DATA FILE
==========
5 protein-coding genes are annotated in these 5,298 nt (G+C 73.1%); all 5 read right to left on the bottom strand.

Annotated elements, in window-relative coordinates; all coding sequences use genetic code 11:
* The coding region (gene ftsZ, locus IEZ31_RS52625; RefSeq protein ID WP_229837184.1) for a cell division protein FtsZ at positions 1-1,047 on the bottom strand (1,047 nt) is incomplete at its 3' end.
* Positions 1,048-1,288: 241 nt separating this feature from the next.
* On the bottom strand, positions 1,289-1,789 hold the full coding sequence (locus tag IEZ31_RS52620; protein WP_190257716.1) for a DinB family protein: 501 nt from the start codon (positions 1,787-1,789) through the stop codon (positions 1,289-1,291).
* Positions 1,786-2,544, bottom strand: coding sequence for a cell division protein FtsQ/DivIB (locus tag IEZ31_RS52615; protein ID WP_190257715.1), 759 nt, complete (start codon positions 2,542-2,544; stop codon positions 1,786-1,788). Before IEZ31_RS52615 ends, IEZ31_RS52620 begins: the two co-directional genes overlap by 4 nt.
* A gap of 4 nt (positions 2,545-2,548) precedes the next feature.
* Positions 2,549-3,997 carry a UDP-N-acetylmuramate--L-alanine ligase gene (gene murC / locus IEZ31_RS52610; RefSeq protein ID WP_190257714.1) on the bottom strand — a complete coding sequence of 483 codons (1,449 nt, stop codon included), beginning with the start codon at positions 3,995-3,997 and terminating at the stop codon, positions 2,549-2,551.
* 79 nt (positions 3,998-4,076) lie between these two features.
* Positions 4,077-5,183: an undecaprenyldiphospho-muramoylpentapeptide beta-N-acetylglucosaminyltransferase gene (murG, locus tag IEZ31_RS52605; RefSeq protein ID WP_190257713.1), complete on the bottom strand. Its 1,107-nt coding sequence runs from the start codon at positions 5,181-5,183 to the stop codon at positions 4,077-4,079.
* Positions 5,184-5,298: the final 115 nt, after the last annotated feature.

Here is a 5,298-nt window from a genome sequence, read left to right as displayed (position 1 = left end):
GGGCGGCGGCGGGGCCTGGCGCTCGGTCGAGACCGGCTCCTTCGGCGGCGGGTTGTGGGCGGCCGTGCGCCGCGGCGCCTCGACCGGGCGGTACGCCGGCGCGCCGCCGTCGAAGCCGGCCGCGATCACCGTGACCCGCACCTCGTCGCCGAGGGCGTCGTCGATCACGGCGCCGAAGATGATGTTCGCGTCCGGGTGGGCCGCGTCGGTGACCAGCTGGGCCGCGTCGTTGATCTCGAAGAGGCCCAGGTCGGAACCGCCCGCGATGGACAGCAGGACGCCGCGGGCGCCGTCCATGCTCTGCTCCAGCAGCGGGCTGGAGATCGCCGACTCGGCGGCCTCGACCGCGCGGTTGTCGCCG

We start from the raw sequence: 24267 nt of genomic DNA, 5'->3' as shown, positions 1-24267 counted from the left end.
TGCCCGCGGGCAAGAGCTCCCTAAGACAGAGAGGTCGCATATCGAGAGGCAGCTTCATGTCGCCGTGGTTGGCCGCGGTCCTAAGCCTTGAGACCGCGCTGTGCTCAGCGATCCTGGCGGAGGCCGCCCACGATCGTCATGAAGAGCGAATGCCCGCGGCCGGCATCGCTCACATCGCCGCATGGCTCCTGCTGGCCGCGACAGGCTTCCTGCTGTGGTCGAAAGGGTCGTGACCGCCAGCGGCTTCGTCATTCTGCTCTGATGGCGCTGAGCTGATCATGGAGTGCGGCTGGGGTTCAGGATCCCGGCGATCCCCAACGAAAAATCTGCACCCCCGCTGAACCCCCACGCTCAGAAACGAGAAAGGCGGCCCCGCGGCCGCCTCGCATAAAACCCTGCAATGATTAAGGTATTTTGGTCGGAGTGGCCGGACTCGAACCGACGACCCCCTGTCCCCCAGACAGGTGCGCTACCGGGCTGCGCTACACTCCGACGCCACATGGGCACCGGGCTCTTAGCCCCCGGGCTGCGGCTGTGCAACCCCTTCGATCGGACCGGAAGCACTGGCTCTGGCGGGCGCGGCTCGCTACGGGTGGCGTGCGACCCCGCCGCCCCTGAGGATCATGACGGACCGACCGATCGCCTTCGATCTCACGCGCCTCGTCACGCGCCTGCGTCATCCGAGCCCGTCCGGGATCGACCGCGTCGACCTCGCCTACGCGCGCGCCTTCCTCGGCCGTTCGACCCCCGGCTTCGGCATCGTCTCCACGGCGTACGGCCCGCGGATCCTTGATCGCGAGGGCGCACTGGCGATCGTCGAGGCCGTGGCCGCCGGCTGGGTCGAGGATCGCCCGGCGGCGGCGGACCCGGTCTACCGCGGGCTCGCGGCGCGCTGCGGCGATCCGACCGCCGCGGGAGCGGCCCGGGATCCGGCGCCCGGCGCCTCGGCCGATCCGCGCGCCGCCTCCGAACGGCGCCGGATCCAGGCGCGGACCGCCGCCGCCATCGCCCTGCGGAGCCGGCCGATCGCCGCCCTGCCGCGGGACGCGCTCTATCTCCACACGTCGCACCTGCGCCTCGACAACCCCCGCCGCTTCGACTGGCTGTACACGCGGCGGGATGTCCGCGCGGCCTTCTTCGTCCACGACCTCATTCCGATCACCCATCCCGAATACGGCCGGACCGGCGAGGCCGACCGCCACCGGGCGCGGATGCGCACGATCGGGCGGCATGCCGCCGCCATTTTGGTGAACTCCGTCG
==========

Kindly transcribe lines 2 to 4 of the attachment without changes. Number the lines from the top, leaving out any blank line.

Annotated elements, in window-relative coordinates; all coding sequences use genetic code 11:
* The coding region (gene ftsZ, locus IEZ31_RS52625; RefSeq protein ID WP_229837184.1) for a cell division protein FtsZ at positions 1-1,047 on the bottom strand (1,047 nt) is incomplete at its 3' end.
* Positions 1,048-1,288: 241 nt separating this feature from the next.